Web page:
The King’s Speech {Book Review}


I don’t always watch a movie and then read the book it’s based on. But in the case of The King’s Speech, I’m glad I did. The book lifts heavily from the personal diary of Lionel Logue and was compiled by his grandson Mark.

Lionel, the self proclaimed “common colonial”, from Australia is the center of the book. The book follows his friendship with Albert/King George VI but it is largely the man Lionel who fills the pages with depth of emotion. Readers are ushered into the living room of his life – inviting, warm, but still with tinges of formality that one would expect from the era and one who dealt with the monarchy. Lionel’s history and his family is introduced and the readers are introduced to a man who is just as interesting as the King he famously helped.

Perhaps what moved me the most was not the relationship between the two men – although it is touching – but the king’s speeches themselves. His speechwriters had a masterful command of the language. The words that the monarch was to utter were moving, powerfully chosen, and had to be deftly handled to bring out the best and truest meanings of the passages. The speeches weren’t full of soft accolades. They weren’t littered with pop cultural references. The King was not a celebrity. There were things that he would not, could not, say. Starched formality lends itself well.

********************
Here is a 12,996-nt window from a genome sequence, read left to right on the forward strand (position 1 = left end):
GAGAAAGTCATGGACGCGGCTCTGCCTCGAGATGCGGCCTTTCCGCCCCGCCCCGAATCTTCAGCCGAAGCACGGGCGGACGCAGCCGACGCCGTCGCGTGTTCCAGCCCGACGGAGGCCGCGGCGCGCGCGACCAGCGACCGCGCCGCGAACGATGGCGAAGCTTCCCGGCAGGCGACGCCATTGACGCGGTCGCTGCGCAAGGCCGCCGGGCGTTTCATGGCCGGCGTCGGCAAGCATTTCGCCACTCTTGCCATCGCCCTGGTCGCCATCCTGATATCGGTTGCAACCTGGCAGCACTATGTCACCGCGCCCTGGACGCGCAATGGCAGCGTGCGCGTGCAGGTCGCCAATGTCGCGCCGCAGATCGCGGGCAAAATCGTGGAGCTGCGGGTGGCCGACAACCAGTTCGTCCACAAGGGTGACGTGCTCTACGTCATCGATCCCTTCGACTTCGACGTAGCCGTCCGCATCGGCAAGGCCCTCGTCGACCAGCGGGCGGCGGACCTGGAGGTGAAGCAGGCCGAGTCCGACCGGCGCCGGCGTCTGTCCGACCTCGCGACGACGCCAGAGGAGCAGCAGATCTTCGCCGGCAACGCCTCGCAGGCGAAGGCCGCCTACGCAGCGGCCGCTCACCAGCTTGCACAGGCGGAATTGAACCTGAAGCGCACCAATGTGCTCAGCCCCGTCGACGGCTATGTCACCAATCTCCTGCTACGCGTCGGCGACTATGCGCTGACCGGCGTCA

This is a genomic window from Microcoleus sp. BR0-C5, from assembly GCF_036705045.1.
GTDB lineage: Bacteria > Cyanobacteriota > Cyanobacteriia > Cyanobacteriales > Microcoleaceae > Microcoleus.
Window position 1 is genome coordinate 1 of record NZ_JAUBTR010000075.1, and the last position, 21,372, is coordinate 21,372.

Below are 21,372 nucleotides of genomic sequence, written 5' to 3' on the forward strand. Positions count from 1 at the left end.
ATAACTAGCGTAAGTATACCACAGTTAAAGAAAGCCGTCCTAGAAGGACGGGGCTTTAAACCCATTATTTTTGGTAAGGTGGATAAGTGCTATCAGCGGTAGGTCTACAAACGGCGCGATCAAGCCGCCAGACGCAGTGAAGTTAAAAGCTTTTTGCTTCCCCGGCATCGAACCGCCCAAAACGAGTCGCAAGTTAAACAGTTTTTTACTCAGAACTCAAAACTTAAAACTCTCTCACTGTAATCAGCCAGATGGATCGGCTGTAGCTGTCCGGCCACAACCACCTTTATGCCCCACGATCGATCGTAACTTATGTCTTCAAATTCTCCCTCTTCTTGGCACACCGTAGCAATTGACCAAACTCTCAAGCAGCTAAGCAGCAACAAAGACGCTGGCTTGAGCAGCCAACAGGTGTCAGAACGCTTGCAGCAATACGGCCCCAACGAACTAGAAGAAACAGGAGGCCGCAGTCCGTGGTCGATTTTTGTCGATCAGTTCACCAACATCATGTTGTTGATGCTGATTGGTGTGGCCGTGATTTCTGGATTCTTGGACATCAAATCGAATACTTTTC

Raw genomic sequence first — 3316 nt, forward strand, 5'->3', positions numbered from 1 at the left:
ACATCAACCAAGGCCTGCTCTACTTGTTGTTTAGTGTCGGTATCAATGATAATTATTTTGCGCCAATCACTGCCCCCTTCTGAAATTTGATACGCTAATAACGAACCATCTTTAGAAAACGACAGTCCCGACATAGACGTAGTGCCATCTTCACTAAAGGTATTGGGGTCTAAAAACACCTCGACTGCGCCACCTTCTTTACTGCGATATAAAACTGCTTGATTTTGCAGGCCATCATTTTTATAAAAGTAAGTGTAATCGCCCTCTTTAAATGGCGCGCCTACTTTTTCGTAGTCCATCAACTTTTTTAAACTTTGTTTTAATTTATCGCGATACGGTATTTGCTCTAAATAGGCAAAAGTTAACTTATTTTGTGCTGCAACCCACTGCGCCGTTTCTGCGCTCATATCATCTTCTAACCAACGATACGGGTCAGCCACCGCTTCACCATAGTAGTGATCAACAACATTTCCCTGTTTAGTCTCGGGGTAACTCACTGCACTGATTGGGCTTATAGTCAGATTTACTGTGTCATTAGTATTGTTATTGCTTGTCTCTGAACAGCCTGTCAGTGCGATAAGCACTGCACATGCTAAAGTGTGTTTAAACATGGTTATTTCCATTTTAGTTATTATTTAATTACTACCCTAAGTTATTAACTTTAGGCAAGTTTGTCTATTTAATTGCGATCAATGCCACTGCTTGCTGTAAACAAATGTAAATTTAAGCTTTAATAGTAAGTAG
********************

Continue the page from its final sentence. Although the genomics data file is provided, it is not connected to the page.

The book shows that there was much more to the story of Lionel and the King than the movie revealed. Their friendship spanned decades. It was nuanced, reflecting two extraordinary men who would have never been friends had it not been for a speech impediment.

Bottom line? Great book. Save it for a rainy day and a cuppa tea.

One Response to “The King’s Speech {Book Review}”
  1. Christy says:

    I’m so glad I read this. I was wondering if the book was as good as the movie was. I really loved the movie!

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